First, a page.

“It doesn’t necessarily make sense,” he said. “It’s hard to justify for me.”
Hayworth said if the TIF district were to end, either the other tax-collecting bodies would get their shares, or the UI would only pay the equivalent of the city's taxes. He was not immediately sure. The agreement does not spell out that scenario.
The TIF district has no expiration date.
Johnson County resident Douglas Paul, a member of a citizens group critical of how Coralville does business, said the use of the full tax rate was unfair to taxpayers in the county, school district and state. The state backfills some of the revenue school districts lose to tax increment financing.
Paul was part of a lawsuit that unsuccessfully tried to stop the Von Maur deal.
Von Maur received $9.5 million from Coralville to build its store, paid $10 for the property and has its property tax payments capped at $150,000 a year plus inflationary adjustments, with Coralville paying anything over. A recent assessment of the store’s value could put its tax bill at more than double that.
The UI paid the city $2 million for the clinic property and each year pays the $1 million PILOT and its share for a city-built parking ramp, which last year was $1.1 million.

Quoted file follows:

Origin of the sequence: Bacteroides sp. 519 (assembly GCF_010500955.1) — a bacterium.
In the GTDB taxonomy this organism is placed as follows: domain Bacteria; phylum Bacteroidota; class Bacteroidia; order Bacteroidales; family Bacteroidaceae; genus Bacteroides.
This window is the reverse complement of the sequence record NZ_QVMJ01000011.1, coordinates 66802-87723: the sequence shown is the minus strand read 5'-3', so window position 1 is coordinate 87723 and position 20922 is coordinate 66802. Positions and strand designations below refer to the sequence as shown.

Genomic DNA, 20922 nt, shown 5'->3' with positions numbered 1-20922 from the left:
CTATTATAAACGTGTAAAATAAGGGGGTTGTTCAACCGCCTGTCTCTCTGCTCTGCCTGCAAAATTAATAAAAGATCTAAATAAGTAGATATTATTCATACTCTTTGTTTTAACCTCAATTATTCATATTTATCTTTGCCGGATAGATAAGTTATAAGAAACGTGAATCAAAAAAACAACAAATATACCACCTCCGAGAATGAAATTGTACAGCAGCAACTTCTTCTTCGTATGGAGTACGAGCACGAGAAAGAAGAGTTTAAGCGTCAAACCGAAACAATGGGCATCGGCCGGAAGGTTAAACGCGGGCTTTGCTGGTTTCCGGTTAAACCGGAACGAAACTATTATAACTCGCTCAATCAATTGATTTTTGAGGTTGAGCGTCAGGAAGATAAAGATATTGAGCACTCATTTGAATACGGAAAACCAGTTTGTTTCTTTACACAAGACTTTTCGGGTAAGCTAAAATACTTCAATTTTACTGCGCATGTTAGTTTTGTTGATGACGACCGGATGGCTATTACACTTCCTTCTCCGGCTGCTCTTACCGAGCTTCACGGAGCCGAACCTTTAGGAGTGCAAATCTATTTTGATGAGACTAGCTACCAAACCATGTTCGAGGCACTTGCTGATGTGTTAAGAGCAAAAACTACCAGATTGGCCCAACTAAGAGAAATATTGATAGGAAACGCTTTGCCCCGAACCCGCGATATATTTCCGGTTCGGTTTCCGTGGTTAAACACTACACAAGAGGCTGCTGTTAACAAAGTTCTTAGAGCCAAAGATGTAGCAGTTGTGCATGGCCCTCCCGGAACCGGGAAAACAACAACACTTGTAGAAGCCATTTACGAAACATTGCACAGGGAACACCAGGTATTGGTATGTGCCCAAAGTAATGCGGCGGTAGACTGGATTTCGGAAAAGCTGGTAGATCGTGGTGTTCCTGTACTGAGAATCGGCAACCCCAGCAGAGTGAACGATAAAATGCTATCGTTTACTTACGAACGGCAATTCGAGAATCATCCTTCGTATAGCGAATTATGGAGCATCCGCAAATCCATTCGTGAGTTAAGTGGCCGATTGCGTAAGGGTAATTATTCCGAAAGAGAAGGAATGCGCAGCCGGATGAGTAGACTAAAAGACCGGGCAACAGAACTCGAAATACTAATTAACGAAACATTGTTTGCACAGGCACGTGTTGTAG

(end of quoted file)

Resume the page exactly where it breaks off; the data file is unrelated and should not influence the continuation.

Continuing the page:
“In contrast to Von Maur, the university did not get a good deal,” Paul said.
“The site that the university hospitals wanted was the prime site of any of the locations in Iowa River Landing … and so we were very clear up front that if they wanted that site, the whole purpose of this was to generate tax dollars for the redevelopment of the area," he said.
The PILOT agreement says “the city will provide police, fire and other services to the Property and construct and maintain streets, sidewalks, storm water drainage and other improvements and facilities serving or benefiting the Property.”
The Coralville Police Department responded to 90 calls for service at the clinic in 2013. The Fire Department responded to six incidents, all of them for malfunctioning fire alarms.
Coralville’s Fire Department budget this year is $938,435. Its Police Department budget is $4.1 million.
The UI’s True said the hospital making a payment in lieu of taxes for the clinic is not surprising.